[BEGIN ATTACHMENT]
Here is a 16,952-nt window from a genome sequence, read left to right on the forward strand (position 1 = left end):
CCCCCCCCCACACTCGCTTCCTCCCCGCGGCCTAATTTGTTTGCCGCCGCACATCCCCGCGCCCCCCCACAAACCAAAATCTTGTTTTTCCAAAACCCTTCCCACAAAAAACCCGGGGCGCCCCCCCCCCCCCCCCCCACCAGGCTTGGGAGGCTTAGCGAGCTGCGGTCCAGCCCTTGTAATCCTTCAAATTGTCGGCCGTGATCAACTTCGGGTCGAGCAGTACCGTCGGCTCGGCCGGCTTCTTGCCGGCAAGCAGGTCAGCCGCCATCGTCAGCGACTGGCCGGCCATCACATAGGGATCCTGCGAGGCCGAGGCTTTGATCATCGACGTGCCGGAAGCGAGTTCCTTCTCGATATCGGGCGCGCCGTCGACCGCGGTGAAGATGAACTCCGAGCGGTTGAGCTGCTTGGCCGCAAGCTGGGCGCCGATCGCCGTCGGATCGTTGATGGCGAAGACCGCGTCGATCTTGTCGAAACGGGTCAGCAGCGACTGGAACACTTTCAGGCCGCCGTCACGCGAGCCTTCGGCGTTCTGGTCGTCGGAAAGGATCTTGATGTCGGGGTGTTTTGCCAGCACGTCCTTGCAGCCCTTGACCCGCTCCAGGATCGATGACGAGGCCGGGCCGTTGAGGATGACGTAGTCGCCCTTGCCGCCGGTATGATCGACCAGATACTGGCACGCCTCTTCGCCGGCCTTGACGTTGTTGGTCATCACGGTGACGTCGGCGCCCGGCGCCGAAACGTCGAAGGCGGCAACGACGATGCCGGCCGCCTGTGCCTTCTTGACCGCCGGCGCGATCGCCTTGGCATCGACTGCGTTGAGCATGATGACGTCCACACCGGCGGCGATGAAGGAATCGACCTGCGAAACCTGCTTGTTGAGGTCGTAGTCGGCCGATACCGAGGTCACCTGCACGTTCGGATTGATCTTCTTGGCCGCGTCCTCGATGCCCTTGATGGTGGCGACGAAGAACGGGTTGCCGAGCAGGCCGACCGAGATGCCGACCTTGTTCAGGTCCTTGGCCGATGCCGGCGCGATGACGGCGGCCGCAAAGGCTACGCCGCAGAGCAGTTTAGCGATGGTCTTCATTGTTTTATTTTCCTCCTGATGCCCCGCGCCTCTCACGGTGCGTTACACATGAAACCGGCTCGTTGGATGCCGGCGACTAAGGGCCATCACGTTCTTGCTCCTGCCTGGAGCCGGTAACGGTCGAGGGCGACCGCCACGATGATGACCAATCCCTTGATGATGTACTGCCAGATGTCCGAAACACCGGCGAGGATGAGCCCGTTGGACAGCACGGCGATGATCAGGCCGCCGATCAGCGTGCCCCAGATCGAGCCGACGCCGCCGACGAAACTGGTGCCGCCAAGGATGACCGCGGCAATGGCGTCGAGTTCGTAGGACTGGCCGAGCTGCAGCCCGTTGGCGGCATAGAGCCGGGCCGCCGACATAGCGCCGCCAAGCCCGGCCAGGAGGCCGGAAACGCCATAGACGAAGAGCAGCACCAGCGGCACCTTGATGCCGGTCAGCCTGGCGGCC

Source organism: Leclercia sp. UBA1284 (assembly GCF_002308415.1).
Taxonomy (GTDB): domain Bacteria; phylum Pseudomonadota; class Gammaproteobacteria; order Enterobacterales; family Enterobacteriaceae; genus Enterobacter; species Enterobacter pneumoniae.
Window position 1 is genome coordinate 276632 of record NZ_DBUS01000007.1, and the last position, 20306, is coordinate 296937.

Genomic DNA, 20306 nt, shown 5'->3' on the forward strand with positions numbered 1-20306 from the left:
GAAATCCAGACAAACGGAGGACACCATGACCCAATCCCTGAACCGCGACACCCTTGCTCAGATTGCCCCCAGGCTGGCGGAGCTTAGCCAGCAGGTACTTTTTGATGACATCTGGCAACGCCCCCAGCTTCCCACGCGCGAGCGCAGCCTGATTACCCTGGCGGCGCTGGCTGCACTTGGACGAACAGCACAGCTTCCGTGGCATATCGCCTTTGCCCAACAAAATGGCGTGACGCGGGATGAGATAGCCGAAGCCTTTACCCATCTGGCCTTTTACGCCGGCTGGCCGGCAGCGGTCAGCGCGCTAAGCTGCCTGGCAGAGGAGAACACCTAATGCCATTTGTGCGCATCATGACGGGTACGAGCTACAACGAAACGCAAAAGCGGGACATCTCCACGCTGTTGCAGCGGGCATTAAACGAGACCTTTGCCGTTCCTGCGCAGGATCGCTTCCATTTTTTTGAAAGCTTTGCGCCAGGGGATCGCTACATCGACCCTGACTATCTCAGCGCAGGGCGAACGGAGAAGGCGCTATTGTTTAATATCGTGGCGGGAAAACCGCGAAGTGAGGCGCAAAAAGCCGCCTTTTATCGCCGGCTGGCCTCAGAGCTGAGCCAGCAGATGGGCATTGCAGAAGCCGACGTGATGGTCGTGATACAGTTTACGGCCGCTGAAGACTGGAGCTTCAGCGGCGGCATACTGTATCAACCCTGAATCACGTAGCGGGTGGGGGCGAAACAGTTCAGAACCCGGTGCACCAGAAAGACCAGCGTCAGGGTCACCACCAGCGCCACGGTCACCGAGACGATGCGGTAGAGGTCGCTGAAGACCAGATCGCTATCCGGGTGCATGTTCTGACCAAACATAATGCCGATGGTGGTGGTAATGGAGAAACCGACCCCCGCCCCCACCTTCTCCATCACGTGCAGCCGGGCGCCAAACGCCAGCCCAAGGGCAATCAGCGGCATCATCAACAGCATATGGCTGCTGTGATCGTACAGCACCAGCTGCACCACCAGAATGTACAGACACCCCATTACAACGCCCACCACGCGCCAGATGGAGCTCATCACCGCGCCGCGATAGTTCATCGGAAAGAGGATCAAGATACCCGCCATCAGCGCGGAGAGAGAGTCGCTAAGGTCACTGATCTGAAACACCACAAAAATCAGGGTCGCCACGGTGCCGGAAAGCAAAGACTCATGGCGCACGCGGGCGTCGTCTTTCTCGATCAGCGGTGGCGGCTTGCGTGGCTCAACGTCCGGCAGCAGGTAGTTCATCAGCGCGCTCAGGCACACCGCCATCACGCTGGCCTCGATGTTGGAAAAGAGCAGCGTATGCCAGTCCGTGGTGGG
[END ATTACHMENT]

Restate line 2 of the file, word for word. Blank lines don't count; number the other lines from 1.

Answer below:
CCCCCCCCCACACTCGCTTCCTCCCCGCGGCCTAATTTGTTTGCCGCCGCACATCCCCGCGCCCCCCCACAAACCAAAATCTTGTTTTTCCAAAACCCTTCCCACAAAAAACCCGGGGCGCCCCCCCCCCCCCCCCCCACCAGGCTTGGGAGGCTTAGCGAGCTGCGGTCCAGCCCTTGTAATCCTTCAAATTGTCGGCCGTGATCAACTTCGGGTCGAGCAGTACCGTCGGCTCGGCCGGCTTCTTGCCGGCAAGCAGGTCAGCCGCCATCGTCAGCGACTGGCCGGCCATCACATAGGGATCCTGCGAGGCCGAGGCTTTGATCATCGACGTGCCGGAAGCGAGTTCCTTCTCGATATCGGGCGCGCCGTCGACCGCGGTGAAGATGAACTCCGAGCGGTTGAGCTGCTTGGCCGCAAGCTGGGCGCCGATCGCCGTCGGATCGTTGATGGCGAAGACCGCGTCGATCTTGTCGAAACGGGTCAGCAGCGACTGGAACACTTTCAGGCCGCCGTCACGCGAGCCTTCGGCGTTCTGGTCGTCGGAAAGGATCTTGATGTCGGGGTGTTTTGCCAGCACGTCCTTGCAGCCCTTGACCCGCTCCAGGATCGATGACGAGGCCGGGCCGTTGAGGATGACGTAGTCGCCCTTGCCGCCGGTATGATCGACCAGATACTGGCACGCCTCTTCGCCGGCCTTGACGTTGTTGGTCATCACGGTGACGTCGGCGCCCGGCGCCGAAACGTCGAAGGCGGCAACGACGATGCCGGCCGCCTGTGCCTTCTTGACCGCCGGCGCGATCGCCTTGGCATCGACTGCGTTGAGCATGATGACGTCCACACCGGCGGCGATGAAGGAATCGACCTGCGAAACCTGCTTGTTGAGGTCGTAGTCGGCCGATACCGAGGTCACCTGCACGTTCGGATTGATCTTCTTGGCCGCGTCCTCGATGCCCTTGATGGTGGCGACGAAGAACGGGTTGCCGAGCAGGCCGACCGAGATGCCGACCTTGTTCAGGTCCTTGGCCGATGCCGGCGCGATGACGGCGGCCGCAAAGGCTACGCCGCAGAGCAGTTTAGCGATGGTCTTCATTGTTTTATTTTCCTCCTGATGCCCCGCGCCTCTCACGGTGCGTTACACATGAAACCGGCTCGTTGGATGCCGGCGACTAAGGGCCATCACGTTCTTGCTCCTGCCTGGAGCCGGTAACGGTCGAGGGCGACCGCCACGATGATGACCAATCCCTTGATGATGTACTGCCAGATGTCCGAAACACCGGCGAGGATGAGCCCGTTGGACAGCACGGCGATGATCAGGCCGCCGATCAGCGTGCCCCAGATCGAGCCGACGCCGCCGACGAAACTGGTGCCGCCAAGGATGACCGCGGCAATGGCGTCGAGTTCGTAGGACTGGCCGAGCTGCAGCCCGTTGGCGGCATAGAGCCGGGCCGCCGACATAGCGCCGCCAAGCCCGGCCAGGAGGCCGGAAACGCCATAGACGAAGAGCAGCACCAGCGGCACCTTGATGCCGGTCAGCCTGGCGGCC